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    Qualified or Not, Breast-Feeding Experts Profit From Baby Boom

    With rising demand for lactation consultants, some training institutions hope to make a quick buck.

    With China beginning to feel the first effects of nearly a year under the two-child policy, lactation consultants — health care professionals who specialize in breast-feeding — are in high demand. But a lack of industry standards has given way to a slew of unofficial training courses promising quick certification for a fee.

    In one case, a training institute that promised professional government certification to lactation consultants failed to deliver, instead ordering the end-of-course certificates from a non-state-owned training network, the West China Daily newspaper reported on Thursday.

    The National Health and Family Planning Commission estimated that the number of babies born in the first half of the year rose 6.9 percent from last year. Meanwhile, awareness of the benefits of breast-feeding in China has grown due to government initiatives to encourage the practice and to the nation’s crackdown on baby formula advertising.

    Lactation consultants can earn 300 yuan ($44) to 400 yuan an hour, and that amount jumps to 700 yuan or more for those with a professional license, according to the article.

    Zhong Bin Training School — located in Chengdu, capital of southwest China’s Sichuan province — offers education for aspiring health care workers in a variety of postnatal fields. However, graduates of its lactation consultant training course were dismayed to find that their “official” certificates were merely training-completion credentials issued by the China National Training Network, a training portal majority-owned by a private technology company, rather than professional certification from the Ministry of Human Resources and Social Security as advertised.

    There is currently no national vocational certification for lactation consultants, said 29-year-old mother Ye Lichun, who provides lactation advice in Chongqing, southwestern China. Ye told Sixth Tone she paid 5,200 yuan for a monthlong course through a training company, adding that recent demand for lactation consultants in China has been enormous.

    “Nowadays, many mothers lack knowledge of breast-feeding and usually have blockages in their milk glands,” Ye explained. “In this case, they must seek help from a lactation consultant.” Consultants help mothers breast-feed successfully by massaging the mammary glands, advising on optimal positioning for and timing of breast-feeding, and resolving milk production issues.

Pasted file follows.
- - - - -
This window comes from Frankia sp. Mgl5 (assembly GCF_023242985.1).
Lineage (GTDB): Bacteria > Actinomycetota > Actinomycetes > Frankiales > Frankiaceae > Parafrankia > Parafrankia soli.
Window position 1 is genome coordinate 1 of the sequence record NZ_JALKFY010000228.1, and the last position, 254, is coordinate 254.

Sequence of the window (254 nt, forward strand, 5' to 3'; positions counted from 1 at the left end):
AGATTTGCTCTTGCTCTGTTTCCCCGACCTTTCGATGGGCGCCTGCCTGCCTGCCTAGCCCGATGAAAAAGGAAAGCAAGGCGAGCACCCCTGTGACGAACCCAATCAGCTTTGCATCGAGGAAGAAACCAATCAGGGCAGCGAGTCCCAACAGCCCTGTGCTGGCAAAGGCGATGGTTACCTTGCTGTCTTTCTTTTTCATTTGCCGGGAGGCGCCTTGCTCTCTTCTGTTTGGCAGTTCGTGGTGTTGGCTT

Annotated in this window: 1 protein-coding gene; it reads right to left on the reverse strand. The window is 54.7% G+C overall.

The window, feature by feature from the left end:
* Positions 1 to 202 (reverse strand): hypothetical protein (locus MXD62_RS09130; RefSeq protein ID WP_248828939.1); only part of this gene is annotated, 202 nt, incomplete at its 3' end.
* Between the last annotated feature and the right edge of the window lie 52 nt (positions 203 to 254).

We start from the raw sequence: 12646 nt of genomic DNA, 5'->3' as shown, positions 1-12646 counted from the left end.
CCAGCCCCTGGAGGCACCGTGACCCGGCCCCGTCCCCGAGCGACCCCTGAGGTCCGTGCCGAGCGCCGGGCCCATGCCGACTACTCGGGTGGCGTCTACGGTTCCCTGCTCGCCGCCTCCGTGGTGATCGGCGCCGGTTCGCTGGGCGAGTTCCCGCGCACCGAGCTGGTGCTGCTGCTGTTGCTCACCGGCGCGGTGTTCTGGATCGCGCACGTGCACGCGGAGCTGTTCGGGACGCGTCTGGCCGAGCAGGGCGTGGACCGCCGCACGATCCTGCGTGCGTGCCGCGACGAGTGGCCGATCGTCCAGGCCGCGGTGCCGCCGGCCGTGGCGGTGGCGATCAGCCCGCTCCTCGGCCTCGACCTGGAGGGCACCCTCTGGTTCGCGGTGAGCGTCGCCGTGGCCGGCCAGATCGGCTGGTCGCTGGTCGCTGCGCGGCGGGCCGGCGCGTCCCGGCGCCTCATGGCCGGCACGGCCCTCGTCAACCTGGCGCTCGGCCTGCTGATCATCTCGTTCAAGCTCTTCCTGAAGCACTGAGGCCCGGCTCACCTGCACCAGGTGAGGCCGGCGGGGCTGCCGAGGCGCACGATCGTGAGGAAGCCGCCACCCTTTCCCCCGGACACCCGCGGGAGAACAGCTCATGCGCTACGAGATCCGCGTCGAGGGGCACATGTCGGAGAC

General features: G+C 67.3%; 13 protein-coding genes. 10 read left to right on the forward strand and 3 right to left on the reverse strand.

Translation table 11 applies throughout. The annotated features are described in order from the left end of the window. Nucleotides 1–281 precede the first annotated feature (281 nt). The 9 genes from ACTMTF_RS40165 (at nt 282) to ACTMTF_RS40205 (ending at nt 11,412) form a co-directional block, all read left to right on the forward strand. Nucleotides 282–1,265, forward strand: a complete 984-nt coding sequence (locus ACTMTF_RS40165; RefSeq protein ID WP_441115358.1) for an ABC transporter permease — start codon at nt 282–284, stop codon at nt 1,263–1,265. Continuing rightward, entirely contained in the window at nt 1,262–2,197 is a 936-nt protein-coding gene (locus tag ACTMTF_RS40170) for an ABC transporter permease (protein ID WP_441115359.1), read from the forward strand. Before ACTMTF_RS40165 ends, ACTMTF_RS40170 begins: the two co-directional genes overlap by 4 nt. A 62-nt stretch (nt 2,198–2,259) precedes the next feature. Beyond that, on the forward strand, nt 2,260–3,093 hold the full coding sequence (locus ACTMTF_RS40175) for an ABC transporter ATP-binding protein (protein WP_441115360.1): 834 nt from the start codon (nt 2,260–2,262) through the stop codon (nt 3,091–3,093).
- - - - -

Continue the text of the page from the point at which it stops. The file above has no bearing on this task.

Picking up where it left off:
Zhong Bin Training School’s course charged participants 4,980 yuan for 12 days of training that “felt very formal,” a participant surnamed Zhang told West China City Daily. She signed up for the course after a relative began making 10,000 yuan a month as a lactation consultant.

    However, graduates of the training course began to question the validity of the certification over a month ago after failing to find confirmation of the credentials on the website of the Ministry of Human Resources and Social Security, said the West China City Daily report. Graduates have reported the institute’s fraudulent behavior to the police but had not received the refunds they requested as of Wednesday evening.

    Sixth Tone was unable to reach Zhong Bin Training School for comment, but a China National Training Network employee who declined to be named explained that the training network is not a state institution, but is related to the Ministry of Human Resources and Social Security’s information center.

    The source told Sixth Tone that the organization is qualified to offer training certificates but never claimed to issue vocational credentials. She explained that the school had exaggerated in promoting the training course and said that China National Training Network representatives had already contacted the institute to rectify the situation.

    China’s National Health and Family Planning Commission does recognize the International Board of Lactation Consultant Examiners (IBLCE) — widely considered the industry standard-bearer — said Melanie Ham, a Shanghai-based International Board Certified Lactation Consultant (IBCLC).

    “Training for the IBLCE credential has been growing in popularity in China in the last five years since the first one was [awarded],” she told Sixth Tone. “For someone to be considered a true ‘lactation consultant,’ they must have this certification.” The organization states that there are currently 89 IBCLCs in China.

    While IBLCE certification is “the gold standard internationally,” many countries have a variety of professional and volunteer-led courses to train lactation consultants, said Louise Roy, a certified lactation counselor at Ferguson Women’s Health in Shanghai.

    Meanwhile, Ye doesn’t place ultimate importance on credentials. “When I am looking for a lactation consultant, they don’t have to show me their certificates,” she said. “As long as they have the strong skills and knowledge to help me, then that’s enough.”

    However, Ye said she does welcome more government regulation of the sector to deal with the influx of unqualified practitioners. “There are people who enter the industry without professional training,” Ye said. “I really want the government to offer an authorized job certificate so that through examination and authentication, we can demonstrate our level of expertise.”

    Additional reporting by Yin Yijun.

    (Header image: A woman gives a new mother a massage intended to help with lactation, Beijing, Feb. 16, 2014. VCG)